Welcome to Nathan A. Saunders' view of relevant issues concerning education, law, ethics, economics, public policy, labor, social justice and the Washington DC community. Hopefully, a nexus of change and thought leadership through art, music, humor, and technology will be achieved while filtering relevant news with insight and research. Please submit request for certain topics to be addressed and I will be certain to discuss them and provide supporting documentation which you can peruse and download. I want to hear what you think as well. A primary purpose is get information in the hands of people who care about teachers, children and the DCPS so they can have more deeper and thoughtful discourse on public education issues.
Some interesting data on the value of teachers as well as parents to educating children.
Teachers at the highest-paying grade school district in the Chicago area make twice as much as their colleagues at the local elementary school paying the lowest wages, according to the 2009 Illinois School Report Card.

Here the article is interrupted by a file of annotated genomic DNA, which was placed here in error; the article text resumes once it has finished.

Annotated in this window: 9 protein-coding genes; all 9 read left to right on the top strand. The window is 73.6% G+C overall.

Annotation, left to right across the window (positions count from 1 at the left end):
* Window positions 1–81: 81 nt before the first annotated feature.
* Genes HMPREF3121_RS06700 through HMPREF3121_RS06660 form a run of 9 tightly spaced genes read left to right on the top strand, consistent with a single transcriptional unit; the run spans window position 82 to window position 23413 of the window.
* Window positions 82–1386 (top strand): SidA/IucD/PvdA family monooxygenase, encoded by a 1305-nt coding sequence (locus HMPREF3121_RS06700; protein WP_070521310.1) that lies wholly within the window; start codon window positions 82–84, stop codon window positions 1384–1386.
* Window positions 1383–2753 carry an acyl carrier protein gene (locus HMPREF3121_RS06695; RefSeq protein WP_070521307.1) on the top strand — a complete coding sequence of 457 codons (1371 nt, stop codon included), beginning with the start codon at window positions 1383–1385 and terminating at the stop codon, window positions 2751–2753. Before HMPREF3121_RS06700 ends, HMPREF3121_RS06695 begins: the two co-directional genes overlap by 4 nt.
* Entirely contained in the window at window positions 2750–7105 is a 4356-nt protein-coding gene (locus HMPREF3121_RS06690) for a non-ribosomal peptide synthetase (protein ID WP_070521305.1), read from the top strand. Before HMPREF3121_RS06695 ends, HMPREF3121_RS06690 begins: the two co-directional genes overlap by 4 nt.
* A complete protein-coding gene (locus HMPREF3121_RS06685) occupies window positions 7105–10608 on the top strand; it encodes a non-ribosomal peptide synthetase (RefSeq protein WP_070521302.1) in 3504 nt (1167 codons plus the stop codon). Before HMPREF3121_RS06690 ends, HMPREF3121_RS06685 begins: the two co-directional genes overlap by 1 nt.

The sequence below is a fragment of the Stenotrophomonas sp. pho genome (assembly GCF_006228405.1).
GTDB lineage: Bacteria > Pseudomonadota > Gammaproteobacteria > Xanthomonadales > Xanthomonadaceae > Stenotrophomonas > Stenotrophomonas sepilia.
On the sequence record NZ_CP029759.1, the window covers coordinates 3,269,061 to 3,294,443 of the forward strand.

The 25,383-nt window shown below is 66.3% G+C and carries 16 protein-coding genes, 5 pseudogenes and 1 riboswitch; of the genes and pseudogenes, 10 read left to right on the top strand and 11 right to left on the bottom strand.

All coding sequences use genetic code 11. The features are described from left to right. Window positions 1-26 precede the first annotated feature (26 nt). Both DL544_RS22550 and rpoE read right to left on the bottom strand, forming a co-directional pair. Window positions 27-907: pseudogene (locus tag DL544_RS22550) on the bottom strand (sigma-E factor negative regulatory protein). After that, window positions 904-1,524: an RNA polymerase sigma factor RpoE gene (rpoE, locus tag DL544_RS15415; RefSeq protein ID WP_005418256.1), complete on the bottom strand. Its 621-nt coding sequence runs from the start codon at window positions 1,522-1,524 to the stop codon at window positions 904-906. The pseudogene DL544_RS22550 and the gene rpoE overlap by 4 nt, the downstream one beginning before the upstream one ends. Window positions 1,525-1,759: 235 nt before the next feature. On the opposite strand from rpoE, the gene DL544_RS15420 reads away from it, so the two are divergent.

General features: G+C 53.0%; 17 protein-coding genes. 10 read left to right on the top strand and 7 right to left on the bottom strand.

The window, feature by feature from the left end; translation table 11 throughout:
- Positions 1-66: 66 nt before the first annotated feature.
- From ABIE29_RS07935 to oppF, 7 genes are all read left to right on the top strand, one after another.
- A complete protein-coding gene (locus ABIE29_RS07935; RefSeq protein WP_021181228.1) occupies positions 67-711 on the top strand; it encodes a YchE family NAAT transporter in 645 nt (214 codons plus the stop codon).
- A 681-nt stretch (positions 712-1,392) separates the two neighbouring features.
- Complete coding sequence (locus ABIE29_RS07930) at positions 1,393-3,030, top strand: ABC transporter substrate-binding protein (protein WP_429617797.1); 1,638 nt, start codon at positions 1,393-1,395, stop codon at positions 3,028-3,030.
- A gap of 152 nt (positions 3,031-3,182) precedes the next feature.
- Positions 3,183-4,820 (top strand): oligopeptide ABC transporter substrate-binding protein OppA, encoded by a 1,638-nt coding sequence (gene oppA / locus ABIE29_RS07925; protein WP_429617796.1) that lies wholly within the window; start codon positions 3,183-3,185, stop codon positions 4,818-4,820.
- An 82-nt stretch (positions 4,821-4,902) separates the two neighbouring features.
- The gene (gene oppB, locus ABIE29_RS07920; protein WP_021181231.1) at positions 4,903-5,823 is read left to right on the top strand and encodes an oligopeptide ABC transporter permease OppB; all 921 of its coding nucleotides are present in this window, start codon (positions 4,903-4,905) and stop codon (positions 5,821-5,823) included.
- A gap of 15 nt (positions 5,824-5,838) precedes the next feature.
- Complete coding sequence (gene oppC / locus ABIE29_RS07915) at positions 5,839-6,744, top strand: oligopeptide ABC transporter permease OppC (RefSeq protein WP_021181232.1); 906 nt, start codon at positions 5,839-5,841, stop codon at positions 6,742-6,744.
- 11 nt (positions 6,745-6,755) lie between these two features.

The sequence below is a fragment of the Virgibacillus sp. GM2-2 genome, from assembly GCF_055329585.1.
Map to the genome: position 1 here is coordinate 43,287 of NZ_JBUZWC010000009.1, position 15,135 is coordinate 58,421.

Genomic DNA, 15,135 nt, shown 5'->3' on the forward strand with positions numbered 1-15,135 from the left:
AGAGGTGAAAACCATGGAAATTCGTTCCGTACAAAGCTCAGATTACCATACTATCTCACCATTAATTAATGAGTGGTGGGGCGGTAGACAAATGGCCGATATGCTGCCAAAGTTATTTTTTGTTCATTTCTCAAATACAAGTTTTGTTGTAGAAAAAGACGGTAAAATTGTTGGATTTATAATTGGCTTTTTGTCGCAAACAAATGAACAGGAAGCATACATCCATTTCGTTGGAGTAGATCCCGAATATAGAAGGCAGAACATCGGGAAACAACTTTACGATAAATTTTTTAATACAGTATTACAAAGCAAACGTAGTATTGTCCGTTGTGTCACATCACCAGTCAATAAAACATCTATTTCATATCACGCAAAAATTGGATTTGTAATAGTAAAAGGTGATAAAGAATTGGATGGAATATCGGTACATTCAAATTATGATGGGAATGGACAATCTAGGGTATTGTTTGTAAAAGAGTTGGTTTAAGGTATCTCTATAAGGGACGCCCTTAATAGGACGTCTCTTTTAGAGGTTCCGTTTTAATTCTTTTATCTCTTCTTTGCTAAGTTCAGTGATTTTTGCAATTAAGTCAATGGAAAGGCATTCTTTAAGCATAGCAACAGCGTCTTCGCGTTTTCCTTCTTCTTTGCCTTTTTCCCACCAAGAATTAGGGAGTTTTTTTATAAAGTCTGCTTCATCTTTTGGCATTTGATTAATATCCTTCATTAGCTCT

Oak Brook's Butler School District 53 paid an average $80,136 per teacher, compared with the $38,040 earned at Prairie Crossing Charter School in Grayslake.
Yet both suburban school systems boast strong student test scores, advanced courses and involved parents.
Does that mean teacher pay doesn't matter? The answer, like so many issues involving education, is not a simple one. A complex set of circumstances contribute to the salary gaps from one district to the next. Chief among them is the state's reliance on property taxes -- determined by a district's relative wealth -- to shoulder the bulk of education costs.
Researchers said Illinois' salary gap is one of the largest reported nationwide.
"Illinois is an unusual situation," said Jack Jennings, president of the Center on Education Policy. "You have great disparities in education spending, and therefore you have great disparities in teacher salaries."
But other factors also determine paychecks: a teacher's education level and years of classroom experience, the cost of living and the type of school district where a teacher works. High school districts traditionally pay more than elementary districts, and traditional public schools tend to pay more than charter schools.